3. Cover the damp bandage with another dry one to keep it in place
  4. Leave the bandages on for at least an hour and ideally four to six hours
  5. Remoisten after three hours

Because babies are at risk from hypothermia, alternate the bandage between the torso, arms and legs.

Skincare products with soothing and calming ingredients

There are a number of active ingredients proven to soothe and calm skin during a flare-up:

  • Licochalcone A: an extract of liquorice that reduces inflammation and soothes irritation
  • Decanediol: a powerful anti-oxidant that works against bacteria to prevent infection
  • Menthoxypropandiol: a menthol-derivative that cools skin and reduces itchiness at a sensory level so your child doesn’t feel the need to scratch so much and further skin damage is avoided. 

Licochalcone A, Decanediol and Menthoxypropandiol are all part of the Eucerin AtoControl Acute Care Cream formula which is suitable for use on babies and children over three months. Eucerin AtoControl Acute Care Cream is not a medical product, nor is it intended to replace one, but it can be used as an adjunctive care product alongside medical treatment to support the benefits of the medical product.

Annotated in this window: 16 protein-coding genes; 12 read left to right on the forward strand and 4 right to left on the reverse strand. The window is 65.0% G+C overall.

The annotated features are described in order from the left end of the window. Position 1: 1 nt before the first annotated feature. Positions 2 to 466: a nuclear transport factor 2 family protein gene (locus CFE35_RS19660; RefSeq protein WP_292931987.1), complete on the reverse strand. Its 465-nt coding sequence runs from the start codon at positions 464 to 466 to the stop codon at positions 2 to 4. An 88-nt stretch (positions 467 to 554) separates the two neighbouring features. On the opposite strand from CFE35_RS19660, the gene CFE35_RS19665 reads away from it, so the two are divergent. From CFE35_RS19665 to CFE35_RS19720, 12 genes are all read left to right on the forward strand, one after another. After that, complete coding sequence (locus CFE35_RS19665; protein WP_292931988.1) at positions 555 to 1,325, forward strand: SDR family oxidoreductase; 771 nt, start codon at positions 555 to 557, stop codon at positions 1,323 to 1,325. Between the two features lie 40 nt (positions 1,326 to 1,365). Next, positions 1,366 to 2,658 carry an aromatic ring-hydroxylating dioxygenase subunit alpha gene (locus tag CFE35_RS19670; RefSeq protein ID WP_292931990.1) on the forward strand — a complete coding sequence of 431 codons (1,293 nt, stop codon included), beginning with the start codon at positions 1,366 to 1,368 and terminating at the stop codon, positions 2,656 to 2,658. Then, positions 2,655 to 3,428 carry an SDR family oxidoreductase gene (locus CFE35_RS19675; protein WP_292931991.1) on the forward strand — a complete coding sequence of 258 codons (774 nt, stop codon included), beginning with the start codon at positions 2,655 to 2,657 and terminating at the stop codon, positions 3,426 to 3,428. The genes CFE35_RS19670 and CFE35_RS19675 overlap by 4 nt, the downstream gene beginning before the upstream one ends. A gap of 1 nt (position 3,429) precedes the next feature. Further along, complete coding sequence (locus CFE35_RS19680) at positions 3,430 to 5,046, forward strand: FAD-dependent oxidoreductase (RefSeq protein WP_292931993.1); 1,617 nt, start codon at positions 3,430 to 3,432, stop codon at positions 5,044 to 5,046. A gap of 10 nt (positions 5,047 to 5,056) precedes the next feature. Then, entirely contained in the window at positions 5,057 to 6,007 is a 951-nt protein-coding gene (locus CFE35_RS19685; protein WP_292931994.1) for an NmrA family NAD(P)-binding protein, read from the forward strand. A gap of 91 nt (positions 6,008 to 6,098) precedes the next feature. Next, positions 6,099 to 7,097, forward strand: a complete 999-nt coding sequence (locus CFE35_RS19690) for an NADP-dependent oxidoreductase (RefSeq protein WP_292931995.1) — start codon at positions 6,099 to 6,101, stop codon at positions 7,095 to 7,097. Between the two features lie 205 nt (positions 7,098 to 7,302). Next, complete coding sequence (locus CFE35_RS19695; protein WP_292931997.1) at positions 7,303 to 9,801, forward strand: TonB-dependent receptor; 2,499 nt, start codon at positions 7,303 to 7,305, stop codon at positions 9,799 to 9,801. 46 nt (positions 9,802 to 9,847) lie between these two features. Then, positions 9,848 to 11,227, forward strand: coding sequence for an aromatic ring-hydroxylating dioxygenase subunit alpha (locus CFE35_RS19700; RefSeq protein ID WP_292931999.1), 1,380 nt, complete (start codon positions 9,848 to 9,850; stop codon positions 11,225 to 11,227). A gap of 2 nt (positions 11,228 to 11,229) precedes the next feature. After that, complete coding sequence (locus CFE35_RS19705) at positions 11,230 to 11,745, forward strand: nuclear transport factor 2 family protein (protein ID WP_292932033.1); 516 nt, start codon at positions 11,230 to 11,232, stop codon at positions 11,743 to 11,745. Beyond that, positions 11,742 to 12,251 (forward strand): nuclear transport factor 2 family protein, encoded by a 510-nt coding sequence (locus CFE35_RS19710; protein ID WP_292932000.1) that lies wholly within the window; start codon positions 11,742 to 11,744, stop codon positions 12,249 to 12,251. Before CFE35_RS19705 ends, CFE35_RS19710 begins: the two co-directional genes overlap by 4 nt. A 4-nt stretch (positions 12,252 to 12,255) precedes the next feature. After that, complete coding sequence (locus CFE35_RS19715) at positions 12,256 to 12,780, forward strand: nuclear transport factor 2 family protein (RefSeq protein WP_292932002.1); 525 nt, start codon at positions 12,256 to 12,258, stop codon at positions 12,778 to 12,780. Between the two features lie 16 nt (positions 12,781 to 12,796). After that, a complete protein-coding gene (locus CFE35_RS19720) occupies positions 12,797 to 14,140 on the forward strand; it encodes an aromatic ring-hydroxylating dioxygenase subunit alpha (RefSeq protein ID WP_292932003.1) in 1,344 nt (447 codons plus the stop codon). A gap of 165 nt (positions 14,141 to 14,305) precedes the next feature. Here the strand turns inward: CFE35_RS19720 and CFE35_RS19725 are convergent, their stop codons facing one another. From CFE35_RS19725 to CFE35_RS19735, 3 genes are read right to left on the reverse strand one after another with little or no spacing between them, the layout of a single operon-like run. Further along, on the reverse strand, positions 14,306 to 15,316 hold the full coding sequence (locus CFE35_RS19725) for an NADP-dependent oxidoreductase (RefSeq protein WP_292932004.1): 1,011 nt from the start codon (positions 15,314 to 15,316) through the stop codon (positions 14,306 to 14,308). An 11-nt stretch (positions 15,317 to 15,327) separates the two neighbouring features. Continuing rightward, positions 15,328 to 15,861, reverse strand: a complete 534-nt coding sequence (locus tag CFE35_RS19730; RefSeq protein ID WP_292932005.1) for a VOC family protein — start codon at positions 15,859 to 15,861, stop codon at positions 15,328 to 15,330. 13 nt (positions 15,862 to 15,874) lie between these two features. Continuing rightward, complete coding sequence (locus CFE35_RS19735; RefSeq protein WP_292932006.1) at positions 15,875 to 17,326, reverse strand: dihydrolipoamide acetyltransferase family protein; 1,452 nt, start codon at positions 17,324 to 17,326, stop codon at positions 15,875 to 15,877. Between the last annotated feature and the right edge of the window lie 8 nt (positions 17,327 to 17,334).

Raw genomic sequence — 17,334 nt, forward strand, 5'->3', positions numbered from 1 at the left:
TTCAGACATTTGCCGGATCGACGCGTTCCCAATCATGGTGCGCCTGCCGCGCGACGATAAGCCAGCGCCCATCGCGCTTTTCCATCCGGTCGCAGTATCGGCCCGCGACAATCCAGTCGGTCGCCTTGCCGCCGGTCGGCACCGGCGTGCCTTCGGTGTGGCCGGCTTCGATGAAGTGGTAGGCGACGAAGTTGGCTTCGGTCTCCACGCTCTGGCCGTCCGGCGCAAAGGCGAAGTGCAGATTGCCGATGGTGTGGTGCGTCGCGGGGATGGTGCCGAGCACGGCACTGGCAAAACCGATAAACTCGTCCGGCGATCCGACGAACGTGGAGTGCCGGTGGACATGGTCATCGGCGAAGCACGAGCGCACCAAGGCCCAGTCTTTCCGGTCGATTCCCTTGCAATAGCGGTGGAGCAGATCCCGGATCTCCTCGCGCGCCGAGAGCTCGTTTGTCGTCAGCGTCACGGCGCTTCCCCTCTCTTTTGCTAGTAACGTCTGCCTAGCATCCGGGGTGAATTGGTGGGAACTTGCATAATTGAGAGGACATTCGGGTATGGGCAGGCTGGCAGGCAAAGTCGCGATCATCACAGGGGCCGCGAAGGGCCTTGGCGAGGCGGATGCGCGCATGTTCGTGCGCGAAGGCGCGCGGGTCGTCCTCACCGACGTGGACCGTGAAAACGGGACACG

Eucerin Acute Care Cream will help to calm skin during a flare-up

Apply your child’s medicated product first and allow it to absorb fully before applying Eucerin AtoControl Acute Care Cream. Follow with Eucerin AtoControl Body Care Lotion.
Clinical and dermatological studies show that  Eucerin AtoControl Acute Care Cream  followed by Eucerin AtoControl Body Care Lotion improve skin condition, relieve itching, support a good night’s sleep and improve overall quality of life3.

Stop them from scratching

Scratch mitts can help to prevent skin damage

To prevent your baby from damaging their skin from scratching, keep their nails short. Consider buying mittens to cover their hands while they sleep. Some babies can wake up bleeding from scratching their skin too hard.

In addition to gentle and effective skincare, working out any potential triggers and helping your child to avoid them can help to prolong the periods between flare-ups and reduce the severity of those flare-ups when they do occur. You can find out more about the steps you can take in Atopic dermatitis and children.